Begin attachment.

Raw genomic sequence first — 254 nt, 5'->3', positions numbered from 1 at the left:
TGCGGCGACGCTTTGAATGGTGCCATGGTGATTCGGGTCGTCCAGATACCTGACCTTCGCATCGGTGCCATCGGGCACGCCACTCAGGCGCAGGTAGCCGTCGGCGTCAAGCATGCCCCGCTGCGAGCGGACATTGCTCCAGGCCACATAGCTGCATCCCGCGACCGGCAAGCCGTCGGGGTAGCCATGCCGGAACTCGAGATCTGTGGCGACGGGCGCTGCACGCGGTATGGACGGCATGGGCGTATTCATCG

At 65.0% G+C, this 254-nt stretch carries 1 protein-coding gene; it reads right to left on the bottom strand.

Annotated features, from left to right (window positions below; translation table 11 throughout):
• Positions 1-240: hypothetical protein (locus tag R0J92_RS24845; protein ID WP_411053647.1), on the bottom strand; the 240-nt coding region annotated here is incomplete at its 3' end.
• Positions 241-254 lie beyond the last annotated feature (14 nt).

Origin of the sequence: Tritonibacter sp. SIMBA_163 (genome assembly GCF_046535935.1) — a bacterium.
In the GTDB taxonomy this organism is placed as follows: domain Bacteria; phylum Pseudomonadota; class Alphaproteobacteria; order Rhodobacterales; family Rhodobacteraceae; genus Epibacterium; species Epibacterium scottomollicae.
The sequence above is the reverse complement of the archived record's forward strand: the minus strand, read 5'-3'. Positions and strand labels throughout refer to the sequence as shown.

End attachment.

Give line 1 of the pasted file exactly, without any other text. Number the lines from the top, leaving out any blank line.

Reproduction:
Raw genomic sequence first — 254 nt, 5'->3', positions numbered from 1 at the left: